US v. Larry McConatha, Jr., No. 18-6328 (4th Cir. 2018)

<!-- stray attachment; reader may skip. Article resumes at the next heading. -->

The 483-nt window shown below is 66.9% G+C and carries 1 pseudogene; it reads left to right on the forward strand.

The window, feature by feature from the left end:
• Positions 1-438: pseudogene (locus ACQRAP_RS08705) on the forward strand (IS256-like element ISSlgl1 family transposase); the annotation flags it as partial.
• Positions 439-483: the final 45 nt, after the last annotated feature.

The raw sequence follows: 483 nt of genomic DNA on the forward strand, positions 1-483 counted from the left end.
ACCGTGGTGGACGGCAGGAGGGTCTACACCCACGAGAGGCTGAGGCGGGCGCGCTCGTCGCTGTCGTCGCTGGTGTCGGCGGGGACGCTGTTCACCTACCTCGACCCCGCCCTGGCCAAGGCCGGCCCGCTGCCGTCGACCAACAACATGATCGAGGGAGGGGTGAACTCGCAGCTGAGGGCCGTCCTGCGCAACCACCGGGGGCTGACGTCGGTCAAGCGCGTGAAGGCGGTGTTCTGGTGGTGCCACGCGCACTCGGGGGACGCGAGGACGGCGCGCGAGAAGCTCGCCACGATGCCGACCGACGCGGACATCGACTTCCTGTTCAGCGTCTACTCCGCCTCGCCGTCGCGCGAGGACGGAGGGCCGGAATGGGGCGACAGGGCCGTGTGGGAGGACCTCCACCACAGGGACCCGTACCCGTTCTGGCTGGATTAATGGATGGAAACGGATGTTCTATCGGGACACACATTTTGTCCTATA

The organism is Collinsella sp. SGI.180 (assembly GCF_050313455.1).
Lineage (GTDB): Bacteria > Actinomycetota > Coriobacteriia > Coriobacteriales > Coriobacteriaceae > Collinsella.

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UNPUBLISHED UNITED STATES COURT OF APPEALS FOR THE FOURTH CIRCUIT No. 18-6328 UNITED STATES OF AMERICA, Plaintiff - Appellee, v. LARRY D. MCCONATHA, JR., Defendant - Appellant. Appeal from the United States District Court for the Eastern District of Virginia, at Richmond. Henry E. Hudson, Senior District Judge. (3:10-cr-00285-HEH-1; 3:16-cv00482-HEH) Submitted: September 27, 2018 Decided: October 12, 2018 Before NIEMEYER, KEENAN, and DIAZ, Circuit Judges. Affirmed and remanded by unpublished per curiam opinion. Frances H. Pratt, Assistant Federal Public Defender, OFFICE OF THE FEDERAL PUBLIC DEFENDER, Alexandria, Virginia, for Appellant. Unpublished opinions are not binding precedent in this circuit. PER CURIAM: Larry D. McConatha, Jr., pled guilty, pursuant to a written plea agreement, to possession with intent to distribute five grams or more of cocaine base, in violation of 21 U.S.C. § 841 (2012) (Count 1), and being a felon in possession of a firearm, in violation of 18 U.S.C. § 922(g)(1) (2012) (Count 3). The district court deemed McConatha both an armed career criminal pursuant to the Armed Career Criminal Act (ACCA), 18 U.S.C. § 924(e)(1) (2012), and a career offender pursuant to U.S. Sentencing Guidelines Manual § 4B1.1 (2010), based on McConatha’s three Virginia statutory burglary convictions and one conviction for possession with intent to distribute cocaine. In 2011, the court sentenced McConatha to 188 months’ imprisonment on each count, at the bottom of McConatha’s advisory Sentencing Guidelines range, to run concurrently. McConatha did not appeal. In 2016, McConatha filed a 28 U.S.C. § 2255 (2012) motion through counsel, contending that, pursuant to Johnson v. United States, 135 S. Ct. 2551 (2015), his Virginia statutory burglary convictions no longer constituted ACCA or career offender predicates. The district court rejected McConatha’s challenge to his career offender designation but granted relief on McConatha’s ACCA claim, determining that Johnson and Castendet-Lewis v. Sessions, 855 F.3d 253 (4th Cir. 2017), rendered McConatha’s ACCA enhancement improper. Finding a full resentencing unnecessary, the court instead reduced the sentence for Count 3 from 188 to 120 months’ imprisonment while leaving the concurrent 188-month sentence for Count 1 unchanged. 2 McConatha appeals, contending that the district court abused its discretion by not conducting a full resentencing after granting him partial § 2255 relief. On appeal, McConatha argues that the district court’s order did not place him in the same position as he would have been absent the error. He further alleges that the district court failed to adequately explain its decision to deny a full resentencing because it did not address McConatha’s arguments that he no longer qualifies as a career offender under the current Sentencing Guidelines and that the 18 U.S.C. § 3553(a) (2012) factors call for further reduction to his sentence. While McConatha requests a certificate of appealability (COA), he does not need one to pursue his appeal, as he only challenges the district court’s denial of resentencing and not its partial denial of his § 2255 motion. See United States v. Hadden, 475 F.3d 652, 666 (4th Cir. 2007) (holding that when “petitioner seeks to appeal matters relating to the propriety of the relief granted, he is appealing a new criminal sentence and therefore need not comply with [the] COA requirement [in 28 U.S.C. § 2253 (2012)]”). We review the form of relief awarded by the district court in a successful § 2255 proceeding for abuse of discretion. Id. at 667. The district court has broad and flexible power to fashion an appropriate remedy in granting relief on collateral review and, while it is authorized to conduct a resentencing in awarding relief under § 2255—it is not required, in resolving every § 2255 motion, to conduct a resentencing. Id. at 661. Pursuant to § 2255(b), a successful § 2255 proceeding must result in “the vacatur of the prisoner’s unlawful sentence . . . and one of the following: (1) the prisoner’s release, (2) the grant of a future new trial to the prisoner, (3) or a new sentence, be it imposed by (a) a 3 resentencing or (b) a corrected sentence.” Id. “[T]he goal of § 2255 review is to place the defendant in exactly the same position he would have been had there been no error in the first instance.” Id. at 665 (internal quotation marks omitted). The district court did not abuse its discretion in denying McConatha’s request for a resentencing. As McConatha concedes, the district court correctly determined that, without the ACCA enhancement, he faced the same Guidelines range due to his career offender status. Thus, the sole harm to McConatha was that, with the ACCA enhancement, he was subjected to a statutory mandatory minimum term of 180 months on Count 3, rather than a statutory maximum term of 120 months. The district court corrected this error by reducing McConatha’s term of imprisonment on Count 3 to 120 months, to reflect the fact that he is not an armed career criminal, and reimposing the original sentence on Count 1. Thus, a sentencing hearing was not required under these circumstances. See id. McConatha’s contention that the corrected sentence did not place him in the same position as he would have been absent the error because the district court was now free to impose a sentence below the ACCA mandatory minimum term is unavailing. In originally sentencing McConatha on both counts to 188 months’ imprisonment—the low end of his Guidelines range—the district court based its sentence on the Guidelines range, rather than the ACCA mandatory minimum term of 180 months. McConatha’s arguments regarding the district court’s alleged failure to adequately explain its decision are also without merit, as in the absence of a resentencing hearing, the district court was not required to consider “new evidence or any legal argument” for additional reductions 4 to McConatha’s sentence. See id. at 667. Further, while McConatha does not qualify as a career offender under the current Sentencing Guidelines, see USSG § 4B1.2(a), app. C supp., amend. 798 (2016), he is not entitled to application of the current Guidelines, which would place him in a better position than if the error had not occurred in the first place. See Hadden, 475 F.3d at 665. Accordingly, we affirm the district court’s order. We remand, however, so that the district court may enter an amended criminal judgment. See Fed. R. Crim. P. 36. We dispense with oral argument because the facts and legal contentions are adequately presented in the materials before this court and argument would not aid the decisional process. AFFIRMED AND REMANDED 5